Most of us are familiar Alexa and Siri which use chatbots, a type of artificial intelligence (AI), which are software robots that interact with us by using Natural Language Processing (NLP). NLP is defined as the ability of a computer program to understand human language as it is spoken. A more sophisticated type of AI is Machine Learning (ML) which uses algorithms to learn from and make predictions on data. ML overlaps with computational statistics, predicative analytics, and data mining. Another aspect of ML and Deep Learning is Pattern Recognition, which focuses on the recognition of data patterns; Facebook uses this capability. All these types of advanced analytics are used today by life sciences companies, and some are supporting GxP functions.
Advanced analytics present a valuable opportunity for life sciences companies to profoundly transform their businesses at all levels of the organization – people, process, and technology. It may very well be the most innovative opportunity we have seen in life sciences for decades given its power to literally save lives, but advanced analytics are not a technology, it’s the computer systems that process the data that generate the value. To make use of advanced analytics it is critical your process for data generation and data quality is trustworthy and compliant.
From molecule to market the life sciences ecosystem has a value stream of services from R&D, medical, manufacturing, supply chain, sales, and marketing that is dependent on, not just, compliant global support functions and information technologies, but also advanced analytics. We see the rapid adoption of advanced analytics in each of the value chain services. AI/ML is used to enable compliance of legal, security and risks, environmental health and safety; global functions include communications, HR, finance, procurement; IT includes Robotic Process Automation (RPA), help desks, enterprise content management, etc. Not to be overlooked is the customer, i.e., physicians, health authorities, pharmacies, whole-sellers, distributors, patients, payers, hospitals. Here are a few use cases in life sciences we believe will have continued promise and progress in 2020:
Drug Discovery – Data Insights, Drug Adherence
The pharmaceutical industry continues to experience challenges sustaining drug development programs due to the increase in R&D expenses and reduced efficiency. AI, Machine Learning, and Natural Language Processing are saving scientists a tremendous amount of time in their research efforts by feeding data from sources such as research papers, patents, clinical trials, and patient records into a cloud-based system to serve up relevant data insights through visualization.
One of the fastest-growing pharmaceutical companies in the world used AI to analyze the performance of its flagship drug in a tightly regulated environment surrounding drug adherence. Data from patients, prescribers, and payers was used to feed an anomaly detection tool, that recognized and learned from the sequential pattern data of patients going through a workflow and identified those at risk of lapsing from drug adherence.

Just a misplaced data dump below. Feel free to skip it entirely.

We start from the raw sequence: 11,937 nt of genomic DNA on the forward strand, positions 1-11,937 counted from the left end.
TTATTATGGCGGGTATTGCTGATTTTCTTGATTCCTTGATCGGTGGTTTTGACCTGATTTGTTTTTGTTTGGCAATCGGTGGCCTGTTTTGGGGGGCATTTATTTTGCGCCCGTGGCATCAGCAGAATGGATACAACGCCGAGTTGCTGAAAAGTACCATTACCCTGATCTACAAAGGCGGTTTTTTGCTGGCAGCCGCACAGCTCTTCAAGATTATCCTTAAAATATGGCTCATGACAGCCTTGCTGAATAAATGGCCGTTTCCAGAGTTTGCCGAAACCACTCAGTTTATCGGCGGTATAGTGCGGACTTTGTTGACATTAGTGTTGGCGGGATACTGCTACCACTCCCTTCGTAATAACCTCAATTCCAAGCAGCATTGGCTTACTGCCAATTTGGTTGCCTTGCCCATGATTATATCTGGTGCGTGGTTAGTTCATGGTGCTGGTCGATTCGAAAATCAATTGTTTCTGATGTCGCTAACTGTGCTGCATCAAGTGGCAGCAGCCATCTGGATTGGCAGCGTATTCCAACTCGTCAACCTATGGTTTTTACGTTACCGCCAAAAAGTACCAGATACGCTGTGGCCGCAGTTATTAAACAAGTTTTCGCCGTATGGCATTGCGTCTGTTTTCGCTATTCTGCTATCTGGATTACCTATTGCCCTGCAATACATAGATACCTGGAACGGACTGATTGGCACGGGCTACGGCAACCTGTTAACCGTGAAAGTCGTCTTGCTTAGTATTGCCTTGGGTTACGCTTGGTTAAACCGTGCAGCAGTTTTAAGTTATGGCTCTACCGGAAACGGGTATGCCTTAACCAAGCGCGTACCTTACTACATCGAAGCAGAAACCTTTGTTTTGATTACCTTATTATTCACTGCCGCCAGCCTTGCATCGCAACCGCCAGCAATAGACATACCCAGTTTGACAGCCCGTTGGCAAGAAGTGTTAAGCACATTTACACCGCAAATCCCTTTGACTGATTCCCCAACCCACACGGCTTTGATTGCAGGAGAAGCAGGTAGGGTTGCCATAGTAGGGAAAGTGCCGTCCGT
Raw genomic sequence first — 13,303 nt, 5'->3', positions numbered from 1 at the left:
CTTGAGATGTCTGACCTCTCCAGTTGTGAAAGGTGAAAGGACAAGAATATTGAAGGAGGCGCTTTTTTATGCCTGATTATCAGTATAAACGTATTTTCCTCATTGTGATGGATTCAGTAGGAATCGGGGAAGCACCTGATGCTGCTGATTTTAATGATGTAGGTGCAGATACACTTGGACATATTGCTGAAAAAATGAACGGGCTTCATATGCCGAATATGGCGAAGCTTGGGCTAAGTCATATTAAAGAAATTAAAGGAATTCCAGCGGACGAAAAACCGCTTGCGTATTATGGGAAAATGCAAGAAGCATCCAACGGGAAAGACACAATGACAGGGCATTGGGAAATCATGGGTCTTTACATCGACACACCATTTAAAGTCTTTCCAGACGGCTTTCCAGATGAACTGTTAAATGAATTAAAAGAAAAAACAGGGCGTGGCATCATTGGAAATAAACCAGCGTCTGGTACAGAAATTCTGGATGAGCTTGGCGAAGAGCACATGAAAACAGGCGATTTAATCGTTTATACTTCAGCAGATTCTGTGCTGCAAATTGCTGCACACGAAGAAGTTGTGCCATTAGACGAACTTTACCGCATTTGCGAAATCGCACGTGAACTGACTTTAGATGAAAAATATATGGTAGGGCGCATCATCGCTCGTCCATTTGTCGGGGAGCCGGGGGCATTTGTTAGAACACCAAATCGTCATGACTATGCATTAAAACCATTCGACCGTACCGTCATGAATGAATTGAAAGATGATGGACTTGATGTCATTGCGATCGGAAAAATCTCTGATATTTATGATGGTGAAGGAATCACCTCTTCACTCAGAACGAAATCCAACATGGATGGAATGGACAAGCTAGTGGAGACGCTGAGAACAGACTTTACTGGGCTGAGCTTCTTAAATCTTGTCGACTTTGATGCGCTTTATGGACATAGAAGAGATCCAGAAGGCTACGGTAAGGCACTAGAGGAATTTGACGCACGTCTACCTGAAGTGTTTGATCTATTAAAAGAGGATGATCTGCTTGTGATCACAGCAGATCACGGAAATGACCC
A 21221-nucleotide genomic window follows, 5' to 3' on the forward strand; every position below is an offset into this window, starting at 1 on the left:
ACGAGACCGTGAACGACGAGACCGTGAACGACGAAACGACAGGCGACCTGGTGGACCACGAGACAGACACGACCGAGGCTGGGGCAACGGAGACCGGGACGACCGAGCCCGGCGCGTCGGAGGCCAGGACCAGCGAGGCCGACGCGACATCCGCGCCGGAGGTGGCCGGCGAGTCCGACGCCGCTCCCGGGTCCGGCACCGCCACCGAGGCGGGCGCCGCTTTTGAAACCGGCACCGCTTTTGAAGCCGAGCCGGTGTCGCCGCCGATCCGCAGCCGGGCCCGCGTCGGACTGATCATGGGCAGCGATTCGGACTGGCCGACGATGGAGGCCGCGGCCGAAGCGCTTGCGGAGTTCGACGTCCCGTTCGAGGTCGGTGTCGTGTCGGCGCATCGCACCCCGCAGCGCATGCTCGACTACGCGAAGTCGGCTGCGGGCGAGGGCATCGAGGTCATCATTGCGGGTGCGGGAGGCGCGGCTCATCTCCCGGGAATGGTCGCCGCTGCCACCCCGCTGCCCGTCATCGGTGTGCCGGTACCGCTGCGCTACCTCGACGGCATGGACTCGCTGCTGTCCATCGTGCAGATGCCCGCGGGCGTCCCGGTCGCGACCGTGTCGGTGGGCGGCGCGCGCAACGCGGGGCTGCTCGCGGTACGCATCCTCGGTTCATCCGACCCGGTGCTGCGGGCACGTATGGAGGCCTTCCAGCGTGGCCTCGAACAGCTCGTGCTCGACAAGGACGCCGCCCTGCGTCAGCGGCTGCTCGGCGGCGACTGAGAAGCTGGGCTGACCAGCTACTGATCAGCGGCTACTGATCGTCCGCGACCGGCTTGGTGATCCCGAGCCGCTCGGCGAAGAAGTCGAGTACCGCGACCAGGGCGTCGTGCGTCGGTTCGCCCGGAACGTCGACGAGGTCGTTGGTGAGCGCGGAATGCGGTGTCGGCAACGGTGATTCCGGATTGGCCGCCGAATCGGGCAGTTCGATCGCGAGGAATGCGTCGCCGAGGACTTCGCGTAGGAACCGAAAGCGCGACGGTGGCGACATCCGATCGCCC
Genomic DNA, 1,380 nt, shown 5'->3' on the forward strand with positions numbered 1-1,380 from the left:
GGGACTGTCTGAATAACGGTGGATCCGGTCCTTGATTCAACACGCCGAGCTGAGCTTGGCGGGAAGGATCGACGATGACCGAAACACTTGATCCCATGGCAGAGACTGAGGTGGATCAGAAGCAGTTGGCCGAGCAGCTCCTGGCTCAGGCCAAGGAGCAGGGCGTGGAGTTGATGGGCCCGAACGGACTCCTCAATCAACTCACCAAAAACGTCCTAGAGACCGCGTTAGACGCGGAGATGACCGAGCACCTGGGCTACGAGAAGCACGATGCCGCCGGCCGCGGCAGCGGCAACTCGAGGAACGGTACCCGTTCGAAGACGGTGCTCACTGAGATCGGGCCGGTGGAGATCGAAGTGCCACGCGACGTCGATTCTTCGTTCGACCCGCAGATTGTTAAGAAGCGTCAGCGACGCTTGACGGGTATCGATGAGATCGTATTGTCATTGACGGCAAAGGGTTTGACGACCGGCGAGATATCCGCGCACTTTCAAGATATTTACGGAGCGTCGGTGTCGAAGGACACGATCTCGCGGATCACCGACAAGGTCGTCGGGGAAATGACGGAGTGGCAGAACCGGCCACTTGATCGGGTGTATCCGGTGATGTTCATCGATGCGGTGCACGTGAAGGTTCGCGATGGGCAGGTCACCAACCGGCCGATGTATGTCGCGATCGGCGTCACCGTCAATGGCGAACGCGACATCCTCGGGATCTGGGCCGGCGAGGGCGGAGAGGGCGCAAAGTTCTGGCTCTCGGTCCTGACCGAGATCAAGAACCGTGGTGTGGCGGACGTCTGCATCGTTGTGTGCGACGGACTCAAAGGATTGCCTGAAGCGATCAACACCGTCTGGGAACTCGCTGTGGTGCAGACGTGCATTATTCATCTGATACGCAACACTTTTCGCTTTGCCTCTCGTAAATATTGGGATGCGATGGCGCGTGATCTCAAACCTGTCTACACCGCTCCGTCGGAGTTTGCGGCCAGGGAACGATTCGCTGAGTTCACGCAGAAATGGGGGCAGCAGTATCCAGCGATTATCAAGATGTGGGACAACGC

Electronic Health Records (EHRs) and Real-World Evidence (RWE)
A survey and analysis of 98 articles revealed that data analytics of EHRs focused on the following tasks: disease detection/ classification, sequential prediction of clinical events, concept embedding, data augmentation, and EHR data privacy. The data analytics of EHRs is critical preprocessing for feeding of RWE data lakes life sciences companies are expanding with more sources of data and more advanced use of AI/ML.(1)
A major consumer of EHRs are medical affairs teams who are using advanced analytics to uncover patient insights and advance the use and sophistication of RWE with AI/ML fed with large and frequent intake of patient information from various sources, i.e., trail outcomes, electronic medical records. As business users become more familiar with the benefits and capabilities of AI tools and techniques their appetite for more constant, responsive and proactive capabilities. As EHRs become more important to RealWorld Data (RWD) and RWE, we will more than likely see EHR interoperability solved and patients carrying their EHR on their smart phone or stored in a cloud. It is doubtful that we’ll experience implanted EHRs anytime soon.
Radiotherapy and Radiology
AI and Deep Learning have become more accurate at identifying diseases from medical images versus that of healthcare professionals and has become a more feasible source of diagnostic information. As this use of deep learning grows, it is possible it becomes a more efficient way to diagnose diseases.
Here are two examples:
- The U.S. Food and Drug Administration has approved a new artificial intelligence (AI) algorithm that works with portable X-rays to rapidly screen for collapsed lung. The technology was developed by GE Healthcare and UC San Francisco researchers.(2) The AI has been validated achieving more than 96 percent accuracy. When the AI detects a pneumothorax, the image prioritized for radiologist review.
- Another recent example of an AI diagnostic is “IDx-DR, a device that is capable of diagnosing diabetic retinopathy without human intervention. The system is the first FDA-approved autonomous artificial intelligence (AI), using its software to analyze images from a retinal camera for evidence of lesions.”(3) AI powered diagnostics is moving rapidly from identifying glaucoma and macular degeneration to exploring how to detect ear infections, Alzheimer’s disease, etc. The key ingredient to success in AI supported applications is consensus among experts and scientist on the definition of the disease and precise information to build and validate the AI algorithm.
Artificial Intelligence in the Life Sciences Market was valued at USD 902.1 million and is expected to grow at a CAGR of over 21.1% during the forecast period (2019-2024)(4)